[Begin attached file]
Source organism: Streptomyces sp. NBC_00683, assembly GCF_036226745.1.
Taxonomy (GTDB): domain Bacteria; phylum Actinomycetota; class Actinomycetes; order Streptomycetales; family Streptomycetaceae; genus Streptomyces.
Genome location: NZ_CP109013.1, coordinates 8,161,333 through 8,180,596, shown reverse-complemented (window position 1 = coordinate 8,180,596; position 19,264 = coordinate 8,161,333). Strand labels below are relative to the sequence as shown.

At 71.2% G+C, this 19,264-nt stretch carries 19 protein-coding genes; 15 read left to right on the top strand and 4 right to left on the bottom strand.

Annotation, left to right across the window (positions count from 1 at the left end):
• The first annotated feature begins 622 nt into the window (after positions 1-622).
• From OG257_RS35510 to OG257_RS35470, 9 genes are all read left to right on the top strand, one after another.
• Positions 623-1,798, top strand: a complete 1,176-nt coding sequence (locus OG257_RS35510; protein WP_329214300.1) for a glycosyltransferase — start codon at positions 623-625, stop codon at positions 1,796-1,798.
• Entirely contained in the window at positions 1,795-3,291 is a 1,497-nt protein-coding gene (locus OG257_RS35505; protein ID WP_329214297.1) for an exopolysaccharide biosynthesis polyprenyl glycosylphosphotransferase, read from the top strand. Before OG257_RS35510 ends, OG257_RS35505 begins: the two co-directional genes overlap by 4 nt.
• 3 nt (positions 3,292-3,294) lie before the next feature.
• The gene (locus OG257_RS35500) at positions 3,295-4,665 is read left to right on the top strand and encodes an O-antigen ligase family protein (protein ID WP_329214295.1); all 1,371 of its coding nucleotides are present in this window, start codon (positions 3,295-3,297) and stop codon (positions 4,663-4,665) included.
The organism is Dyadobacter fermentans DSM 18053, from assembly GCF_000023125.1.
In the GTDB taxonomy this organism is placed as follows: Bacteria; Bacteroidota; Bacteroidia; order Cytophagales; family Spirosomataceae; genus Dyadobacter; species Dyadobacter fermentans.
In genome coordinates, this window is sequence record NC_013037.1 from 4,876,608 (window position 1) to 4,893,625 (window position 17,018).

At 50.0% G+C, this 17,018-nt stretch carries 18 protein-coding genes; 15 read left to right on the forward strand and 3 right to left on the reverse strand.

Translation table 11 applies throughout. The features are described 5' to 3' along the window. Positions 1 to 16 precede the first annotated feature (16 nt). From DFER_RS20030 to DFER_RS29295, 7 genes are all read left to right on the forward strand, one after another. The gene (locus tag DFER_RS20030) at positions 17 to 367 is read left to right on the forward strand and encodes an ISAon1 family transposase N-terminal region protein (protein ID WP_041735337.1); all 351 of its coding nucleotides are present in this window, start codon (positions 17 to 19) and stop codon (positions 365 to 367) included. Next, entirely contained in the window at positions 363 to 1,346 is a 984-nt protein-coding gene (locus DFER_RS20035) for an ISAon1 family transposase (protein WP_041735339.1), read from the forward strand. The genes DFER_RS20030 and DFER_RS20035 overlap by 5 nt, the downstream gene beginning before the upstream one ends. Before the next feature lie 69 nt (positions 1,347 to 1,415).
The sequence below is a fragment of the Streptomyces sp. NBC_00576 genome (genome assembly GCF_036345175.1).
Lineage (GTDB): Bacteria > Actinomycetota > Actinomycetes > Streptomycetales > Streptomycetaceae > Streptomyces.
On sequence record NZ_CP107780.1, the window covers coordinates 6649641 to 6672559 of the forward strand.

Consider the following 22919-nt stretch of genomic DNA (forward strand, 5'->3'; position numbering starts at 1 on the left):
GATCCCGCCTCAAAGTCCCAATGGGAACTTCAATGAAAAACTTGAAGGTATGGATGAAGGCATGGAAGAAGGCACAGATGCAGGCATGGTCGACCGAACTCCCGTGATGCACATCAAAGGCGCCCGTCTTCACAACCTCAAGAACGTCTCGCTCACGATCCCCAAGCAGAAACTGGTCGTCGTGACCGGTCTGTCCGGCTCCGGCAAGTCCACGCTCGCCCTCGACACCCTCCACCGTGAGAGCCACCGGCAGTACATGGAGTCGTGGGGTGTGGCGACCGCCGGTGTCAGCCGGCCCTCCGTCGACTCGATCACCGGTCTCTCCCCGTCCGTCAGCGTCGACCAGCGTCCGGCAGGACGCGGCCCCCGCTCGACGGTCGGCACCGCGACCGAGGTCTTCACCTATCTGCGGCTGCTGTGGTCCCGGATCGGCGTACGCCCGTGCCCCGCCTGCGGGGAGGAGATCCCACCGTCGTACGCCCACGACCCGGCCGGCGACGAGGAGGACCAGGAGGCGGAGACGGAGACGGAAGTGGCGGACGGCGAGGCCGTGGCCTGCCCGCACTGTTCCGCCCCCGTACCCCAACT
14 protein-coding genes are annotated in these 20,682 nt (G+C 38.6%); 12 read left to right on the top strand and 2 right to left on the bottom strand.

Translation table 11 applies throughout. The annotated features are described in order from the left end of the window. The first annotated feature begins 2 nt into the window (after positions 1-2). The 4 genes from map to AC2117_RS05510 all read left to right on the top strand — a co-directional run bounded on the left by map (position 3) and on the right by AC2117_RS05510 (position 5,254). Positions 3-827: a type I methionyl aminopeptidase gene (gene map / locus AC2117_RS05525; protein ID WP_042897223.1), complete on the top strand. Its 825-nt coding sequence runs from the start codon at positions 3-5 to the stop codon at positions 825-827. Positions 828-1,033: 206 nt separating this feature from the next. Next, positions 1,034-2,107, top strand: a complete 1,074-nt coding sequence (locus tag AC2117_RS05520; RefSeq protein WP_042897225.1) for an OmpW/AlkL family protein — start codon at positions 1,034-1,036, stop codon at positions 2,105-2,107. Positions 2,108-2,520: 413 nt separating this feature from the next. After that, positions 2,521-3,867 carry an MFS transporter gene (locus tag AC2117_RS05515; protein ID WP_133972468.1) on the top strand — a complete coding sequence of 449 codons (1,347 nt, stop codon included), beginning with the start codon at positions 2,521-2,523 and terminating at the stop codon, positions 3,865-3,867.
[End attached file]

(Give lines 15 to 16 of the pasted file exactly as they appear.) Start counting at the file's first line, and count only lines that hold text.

At 50.0% G+C, this 17,018-nt stretch carries 18 protein-coding genes; 15 read left to right on the forward strand and 3 right to left on the reverse strand.

Translation table 11 applies throughout. The features are described 5' to 3' along the window. Positions 1 to 16 precede the first annotated feature (16 nt). From DFER_RS20030 to DFER_RS29295, 7 genes are all read left to right on the forward strand, one after another. The gene (locus tag DFER_RS20030) at positions 17 to 367 is read left to right on the forward strand and encodes an ISAon1 family transposase N-terminal region protein (protein ID WP_041735337.1); all 351 of its coding nucleotides are present in this window, start codon (positions 17 to 19) and stop codon (positions 365 to 367) included. Next, entirely contained in the window at positions 363 to 1,346 is a 984-nt protein-coding gene (locus DFER_RS20035) for an ISAon1 family transposase (protein WP_041735339.1), read from the forward strand. The genes DFER_RS20030 and DFER_RS20035 overlap by 5 nt, the downstream gene beginning before the upstream one ends. Before the next feature lie 69 nt (positions 1,347 to 1,415).